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Shooting pain in the head is an important and worrisome symptom that should be addressed by a clinician especially if it becomes persistent or frequently repeated. Although patient's description provides important clues to the diagnosis, it cannot stand alone without clinical examination and medical imaging, which provide valuable information from a structure protected by the skull.

Shooting pain could be an uncommon presentation or solely a patient's description of a commonly benign headache such as, migraine, tension or cluster headaches, but, they can also be the symptom of an important disease such as an aneurysm or an infection, which should be closely assessed by a clinician.

An important cause for a shooting pain is bleeding. Bleeding might happen due to numerous conditions. It can happen after a mild trauma to the head or it might be the heralding presentation of important vascular diseases. Most notably are aneurysm (abnormal dilation of a vessel wall) and arteriovenous malformation (abnormal communication between arteries and veins).

Tumor is another culprit that can cause this type of pain. It does not have anything to do with the nature of the tumor i.e. benign (good and favorable) versus malignant (bad and unfavorable), rather the anatomical location of the tumor causes this symptom. Therefore, other lesions such as a cyst or a malformation (not normally shaped structure) can cause a shooting pain. The majority of these conditions are identifiable in brain imaging.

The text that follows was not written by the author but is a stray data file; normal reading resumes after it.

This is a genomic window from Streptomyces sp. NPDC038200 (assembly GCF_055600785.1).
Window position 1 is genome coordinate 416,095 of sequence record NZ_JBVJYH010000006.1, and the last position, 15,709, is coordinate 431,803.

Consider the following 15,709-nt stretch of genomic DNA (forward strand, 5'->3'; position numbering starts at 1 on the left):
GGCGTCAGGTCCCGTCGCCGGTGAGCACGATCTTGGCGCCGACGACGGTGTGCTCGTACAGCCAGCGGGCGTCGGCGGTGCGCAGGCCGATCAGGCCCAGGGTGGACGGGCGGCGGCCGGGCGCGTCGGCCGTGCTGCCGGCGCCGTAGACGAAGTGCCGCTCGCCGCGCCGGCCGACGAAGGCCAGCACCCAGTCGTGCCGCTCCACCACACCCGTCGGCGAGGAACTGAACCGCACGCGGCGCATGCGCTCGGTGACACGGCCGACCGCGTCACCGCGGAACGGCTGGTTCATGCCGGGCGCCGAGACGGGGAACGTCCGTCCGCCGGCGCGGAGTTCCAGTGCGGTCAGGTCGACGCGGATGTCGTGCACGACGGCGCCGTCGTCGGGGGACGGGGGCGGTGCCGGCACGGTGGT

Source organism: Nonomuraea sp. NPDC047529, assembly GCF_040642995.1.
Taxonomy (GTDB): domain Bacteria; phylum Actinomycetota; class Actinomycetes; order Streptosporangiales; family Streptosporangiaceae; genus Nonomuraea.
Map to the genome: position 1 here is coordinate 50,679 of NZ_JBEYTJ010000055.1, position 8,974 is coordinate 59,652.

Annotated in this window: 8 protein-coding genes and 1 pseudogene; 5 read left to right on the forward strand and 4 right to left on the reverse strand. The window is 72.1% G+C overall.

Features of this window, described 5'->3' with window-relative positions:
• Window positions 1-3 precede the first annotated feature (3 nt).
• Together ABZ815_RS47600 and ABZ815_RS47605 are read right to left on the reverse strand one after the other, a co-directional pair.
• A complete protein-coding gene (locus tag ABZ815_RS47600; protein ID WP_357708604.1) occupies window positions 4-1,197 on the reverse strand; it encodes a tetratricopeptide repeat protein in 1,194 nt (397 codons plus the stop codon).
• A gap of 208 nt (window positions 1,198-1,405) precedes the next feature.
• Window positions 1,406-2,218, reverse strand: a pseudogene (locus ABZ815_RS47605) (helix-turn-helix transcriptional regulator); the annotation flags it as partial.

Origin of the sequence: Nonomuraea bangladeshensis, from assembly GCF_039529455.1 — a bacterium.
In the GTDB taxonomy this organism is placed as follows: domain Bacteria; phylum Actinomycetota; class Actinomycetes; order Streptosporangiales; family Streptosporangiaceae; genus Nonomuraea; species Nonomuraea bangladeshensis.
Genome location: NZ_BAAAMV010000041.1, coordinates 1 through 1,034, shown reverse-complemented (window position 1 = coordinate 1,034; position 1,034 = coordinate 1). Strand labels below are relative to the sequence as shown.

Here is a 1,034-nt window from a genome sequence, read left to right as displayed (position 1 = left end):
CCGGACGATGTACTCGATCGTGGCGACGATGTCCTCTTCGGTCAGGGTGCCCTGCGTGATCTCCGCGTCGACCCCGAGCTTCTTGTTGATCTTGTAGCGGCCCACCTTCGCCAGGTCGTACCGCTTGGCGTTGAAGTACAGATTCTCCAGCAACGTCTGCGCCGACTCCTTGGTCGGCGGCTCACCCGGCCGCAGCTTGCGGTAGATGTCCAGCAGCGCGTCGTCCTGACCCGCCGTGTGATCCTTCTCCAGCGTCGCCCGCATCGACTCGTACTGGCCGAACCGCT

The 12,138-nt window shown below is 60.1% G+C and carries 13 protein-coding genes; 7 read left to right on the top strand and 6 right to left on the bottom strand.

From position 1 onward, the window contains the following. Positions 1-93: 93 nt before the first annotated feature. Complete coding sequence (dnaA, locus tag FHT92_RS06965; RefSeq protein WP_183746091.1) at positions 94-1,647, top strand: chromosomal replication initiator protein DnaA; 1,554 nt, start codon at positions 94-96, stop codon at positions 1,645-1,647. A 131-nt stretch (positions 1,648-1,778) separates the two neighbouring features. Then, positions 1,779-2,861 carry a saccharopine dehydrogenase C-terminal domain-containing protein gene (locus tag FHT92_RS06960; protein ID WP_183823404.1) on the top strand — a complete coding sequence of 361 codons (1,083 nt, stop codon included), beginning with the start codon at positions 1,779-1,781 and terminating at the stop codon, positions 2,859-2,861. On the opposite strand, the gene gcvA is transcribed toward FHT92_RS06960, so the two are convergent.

Increase blood pressure, known as hypertension, can cause this form of pain. The picture becomes more complicated when bleeding and hypertension accompany each other. This is frequently seen in clinical practice. Another factor that can accompany and complicate any other cause is an infection. Infection can also account for a similar pain by itself. The diagnosis of these conditions is also in need of imaging and performing laboratory tests.

A number of endocrine (organs secreting hormones within the blood) diseases can also cause a shooting pain in the head. Part of our endocrine system lies within our head and it can increase in size in the setting of a disease. Then it is behaving literally as a tumor. Other endocrine conditions mimic the presence of a tumor when there is in fact no real tumor in the head.

Finally, in a considerable number of people, no actual cause could be identified despite implementing all diagnosing methods. In these patients, the pain could be elicited due to a temporary change of the blood flow of the brain or a transient change in brain activity. Nevertheless, this cannot justify abandoning clinical examination and brain imaging that unveil important diseases that are in need of immediate care.

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